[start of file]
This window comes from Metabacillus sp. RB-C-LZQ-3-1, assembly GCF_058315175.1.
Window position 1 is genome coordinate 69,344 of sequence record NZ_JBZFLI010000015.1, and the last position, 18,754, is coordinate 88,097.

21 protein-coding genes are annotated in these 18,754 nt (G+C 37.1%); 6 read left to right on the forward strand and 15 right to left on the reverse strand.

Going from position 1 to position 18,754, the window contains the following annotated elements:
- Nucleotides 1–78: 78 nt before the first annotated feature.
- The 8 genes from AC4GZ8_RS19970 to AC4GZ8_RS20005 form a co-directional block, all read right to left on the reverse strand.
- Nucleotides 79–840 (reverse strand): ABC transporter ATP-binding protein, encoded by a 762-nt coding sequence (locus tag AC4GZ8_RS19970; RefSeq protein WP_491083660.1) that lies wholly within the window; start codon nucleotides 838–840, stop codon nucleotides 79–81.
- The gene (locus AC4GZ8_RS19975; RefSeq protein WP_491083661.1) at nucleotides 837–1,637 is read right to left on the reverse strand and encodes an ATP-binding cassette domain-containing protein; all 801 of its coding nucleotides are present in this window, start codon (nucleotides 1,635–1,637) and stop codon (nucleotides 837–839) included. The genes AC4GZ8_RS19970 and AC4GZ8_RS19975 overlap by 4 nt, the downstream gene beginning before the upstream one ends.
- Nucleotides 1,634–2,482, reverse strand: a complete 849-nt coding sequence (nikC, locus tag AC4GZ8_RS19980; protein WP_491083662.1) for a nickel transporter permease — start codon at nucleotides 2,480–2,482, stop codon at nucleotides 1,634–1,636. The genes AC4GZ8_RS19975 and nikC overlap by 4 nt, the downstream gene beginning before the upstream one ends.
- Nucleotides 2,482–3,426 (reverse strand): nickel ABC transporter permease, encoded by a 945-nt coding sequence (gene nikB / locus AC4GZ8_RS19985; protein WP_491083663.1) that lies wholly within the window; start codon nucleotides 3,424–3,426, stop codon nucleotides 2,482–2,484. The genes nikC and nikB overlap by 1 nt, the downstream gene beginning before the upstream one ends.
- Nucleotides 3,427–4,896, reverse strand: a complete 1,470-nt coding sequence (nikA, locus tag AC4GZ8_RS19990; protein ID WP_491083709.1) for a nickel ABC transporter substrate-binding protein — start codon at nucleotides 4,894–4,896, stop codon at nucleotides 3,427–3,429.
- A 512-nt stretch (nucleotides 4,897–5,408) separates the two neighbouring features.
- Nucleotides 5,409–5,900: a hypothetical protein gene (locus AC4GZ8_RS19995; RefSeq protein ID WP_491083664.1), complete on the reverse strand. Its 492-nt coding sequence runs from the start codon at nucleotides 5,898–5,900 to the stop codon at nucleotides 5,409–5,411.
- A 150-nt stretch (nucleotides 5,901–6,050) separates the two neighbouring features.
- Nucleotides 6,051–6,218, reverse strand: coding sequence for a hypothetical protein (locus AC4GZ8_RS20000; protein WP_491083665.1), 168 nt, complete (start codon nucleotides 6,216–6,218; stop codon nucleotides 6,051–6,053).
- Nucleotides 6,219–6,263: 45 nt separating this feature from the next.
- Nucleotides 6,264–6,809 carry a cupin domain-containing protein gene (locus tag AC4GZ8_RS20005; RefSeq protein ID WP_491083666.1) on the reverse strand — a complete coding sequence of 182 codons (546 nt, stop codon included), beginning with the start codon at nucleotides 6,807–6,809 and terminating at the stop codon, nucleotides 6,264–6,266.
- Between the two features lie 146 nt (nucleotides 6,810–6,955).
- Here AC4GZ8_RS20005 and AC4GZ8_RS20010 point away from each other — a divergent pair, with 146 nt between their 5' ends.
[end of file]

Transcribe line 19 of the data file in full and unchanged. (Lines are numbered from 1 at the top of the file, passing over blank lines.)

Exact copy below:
- Here AC4GZ8_RS20005 and AC4GZ8_RS20010 point away from each other — a divergent pair, with 146 nt between their 5' ends.